c.1920 Harley-Davidson 'Board Track' Racing Motorcycle Engine no. 20T18951
* Keystone type racing frame * Single-gear transmission * An older restoration
1909 marked the appearance of Harley-Davidson's first v-twin, though it was not until the adoption of mechanically operated inlet valves in 1911 (replacing the 'atmospheric' type inherited from the single) that production really took off. Known by the sobriquet 'pocket valve', this 'F-head' (inlet-over-exhaust) engine - built in 61ci and 74ci capacities (1,000cc and 1,200cc respectively) - would remain in production for the next 20 years. The Harley single's transmission arrangements - direct drive by means of a leather belt - were continued at first on the twin, but the need to make better use of the engine's power characteristics, particularly for sidecar pulling, prompted the introduction of a two-speed rear hub for 1914, by which time chain drive and a proper clutch had been adopted. Later that same year a conventional, three-speed, sliding-gear transmission with 'step starter' was introduced on the top-of-the-range version of the twin which, with full electrical equipment, was listed from now on as the Model J.
An older restoration, the machine we offer has been restored in the style of a board track racer. Board track racing became popular in the USA in the early 20th Century, when purpose-built tracks sprang up catering for both cars and motorcycles. The racing was spectacular and often dangerous there were numerous fatal accidents but what eventually led to its decline was the expense of maintenance and relocation, and the motorcycle sporting scene shifted to dirt ovals constructed for horse racing.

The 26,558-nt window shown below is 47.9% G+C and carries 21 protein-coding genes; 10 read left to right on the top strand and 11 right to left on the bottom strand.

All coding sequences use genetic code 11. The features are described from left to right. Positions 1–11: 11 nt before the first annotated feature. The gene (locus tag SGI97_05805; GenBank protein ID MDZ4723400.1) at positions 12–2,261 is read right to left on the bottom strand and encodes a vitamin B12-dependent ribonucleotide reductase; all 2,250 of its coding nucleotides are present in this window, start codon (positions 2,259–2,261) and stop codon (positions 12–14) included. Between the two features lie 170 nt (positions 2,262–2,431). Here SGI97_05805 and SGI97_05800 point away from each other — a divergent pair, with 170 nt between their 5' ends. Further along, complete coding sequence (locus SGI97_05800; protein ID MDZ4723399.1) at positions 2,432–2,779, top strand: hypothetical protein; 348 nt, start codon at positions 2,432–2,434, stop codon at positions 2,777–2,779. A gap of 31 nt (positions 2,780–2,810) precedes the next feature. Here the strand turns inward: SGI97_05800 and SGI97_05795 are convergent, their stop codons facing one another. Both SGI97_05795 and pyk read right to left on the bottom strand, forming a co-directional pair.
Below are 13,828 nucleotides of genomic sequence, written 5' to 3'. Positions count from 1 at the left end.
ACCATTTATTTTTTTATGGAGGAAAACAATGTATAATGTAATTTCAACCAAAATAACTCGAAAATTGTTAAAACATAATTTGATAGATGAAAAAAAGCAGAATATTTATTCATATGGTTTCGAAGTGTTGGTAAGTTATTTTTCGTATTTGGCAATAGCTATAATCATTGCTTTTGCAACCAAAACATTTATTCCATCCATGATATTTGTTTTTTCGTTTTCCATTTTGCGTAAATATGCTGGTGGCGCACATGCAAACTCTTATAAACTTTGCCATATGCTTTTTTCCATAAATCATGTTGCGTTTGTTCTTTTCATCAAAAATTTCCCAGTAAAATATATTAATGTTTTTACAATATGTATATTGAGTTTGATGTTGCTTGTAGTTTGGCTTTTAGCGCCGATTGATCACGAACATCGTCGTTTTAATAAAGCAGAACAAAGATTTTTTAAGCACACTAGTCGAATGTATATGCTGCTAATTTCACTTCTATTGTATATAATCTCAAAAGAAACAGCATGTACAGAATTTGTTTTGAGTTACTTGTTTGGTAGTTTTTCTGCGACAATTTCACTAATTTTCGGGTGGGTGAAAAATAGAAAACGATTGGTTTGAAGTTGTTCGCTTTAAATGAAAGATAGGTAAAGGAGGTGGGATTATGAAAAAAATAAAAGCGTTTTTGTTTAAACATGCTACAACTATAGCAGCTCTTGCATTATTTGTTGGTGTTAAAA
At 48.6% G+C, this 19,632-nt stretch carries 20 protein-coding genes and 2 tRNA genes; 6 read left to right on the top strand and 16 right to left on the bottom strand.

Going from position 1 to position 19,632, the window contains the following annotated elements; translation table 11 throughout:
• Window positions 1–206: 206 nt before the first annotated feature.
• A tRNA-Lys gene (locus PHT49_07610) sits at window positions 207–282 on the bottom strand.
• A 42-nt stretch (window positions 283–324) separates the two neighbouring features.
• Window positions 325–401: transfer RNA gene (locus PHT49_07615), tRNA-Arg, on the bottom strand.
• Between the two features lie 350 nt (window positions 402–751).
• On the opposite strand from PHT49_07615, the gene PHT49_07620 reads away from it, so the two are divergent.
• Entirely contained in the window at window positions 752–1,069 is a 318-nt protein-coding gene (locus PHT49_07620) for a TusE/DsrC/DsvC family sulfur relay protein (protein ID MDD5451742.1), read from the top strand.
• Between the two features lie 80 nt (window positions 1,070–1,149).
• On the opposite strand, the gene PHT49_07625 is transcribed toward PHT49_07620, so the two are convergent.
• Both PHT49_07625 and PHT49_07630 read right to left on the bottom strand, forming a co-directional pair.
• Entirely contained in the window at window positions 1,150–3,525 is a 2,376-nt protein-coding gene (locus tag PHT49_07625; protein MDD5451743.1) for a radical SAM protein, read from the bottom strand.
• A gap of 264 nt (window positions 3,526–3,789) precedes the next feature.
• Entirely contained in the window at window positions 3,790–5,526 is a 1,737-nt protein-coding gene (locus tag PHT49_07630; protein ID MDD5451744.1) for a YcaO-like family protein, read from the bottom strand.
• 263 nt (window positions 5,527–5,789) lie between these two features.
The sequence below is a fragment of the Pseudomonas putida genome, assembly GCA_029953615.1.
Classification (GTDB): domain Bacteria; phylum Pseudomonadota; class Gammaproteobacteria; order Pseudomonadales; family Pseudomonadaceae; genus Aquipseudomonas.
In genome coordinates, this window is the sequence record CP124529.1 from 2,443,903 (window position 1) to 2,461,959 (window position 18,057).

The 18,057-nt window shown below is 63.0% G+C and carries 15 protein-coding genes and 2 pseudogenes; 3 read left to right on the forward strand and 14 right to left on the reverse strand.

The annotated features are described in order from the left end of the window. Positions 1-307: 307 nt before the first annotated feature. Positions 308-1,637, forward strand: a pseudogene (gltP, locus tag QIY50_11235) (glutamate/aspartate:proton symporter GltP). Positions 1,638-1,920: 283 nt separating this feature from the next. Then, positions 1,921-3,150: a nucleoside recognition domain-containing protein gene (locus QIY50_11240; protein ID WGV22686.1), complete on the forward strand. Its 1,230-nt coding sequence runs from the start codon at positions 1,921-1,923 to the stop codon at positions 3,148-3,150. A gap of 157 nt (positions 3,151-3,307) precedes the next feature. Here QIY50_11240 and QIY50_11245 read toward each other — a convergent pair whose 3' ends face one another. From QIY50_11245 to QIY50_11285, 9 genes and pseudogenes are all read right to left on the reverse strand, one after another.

Harley-Davidson remained aloof from motorcycle sport in its formative years, preferring to concentrate on developing its road models and the establishment of a national dealer network. The first serious factory racing effort was launched in 1914 and soon bore fruit, one of its more spectacular early achievements being victory in the Dodge City 300 in 1915 when six of the first seven machines home were Harley-Davidsons.
This fascinating motorcycle features a frame of the kind first adopted by Harley-Davidson for its works racers in 1916. Known as the 'keystone' type, this chassis used a pair of plates instead of a conventional lower loop, thus enabling the engine to function as a stressed member. These rigid frames had the engine slightly offset to the left to assist cornering on the bankings and were in common use from 1916 to 1925. Other noteworthy features of include single-gear transmission, un-sprung front fork, dropped handlebars and short straight-through exhaust pipes. There are no documents with this Lot.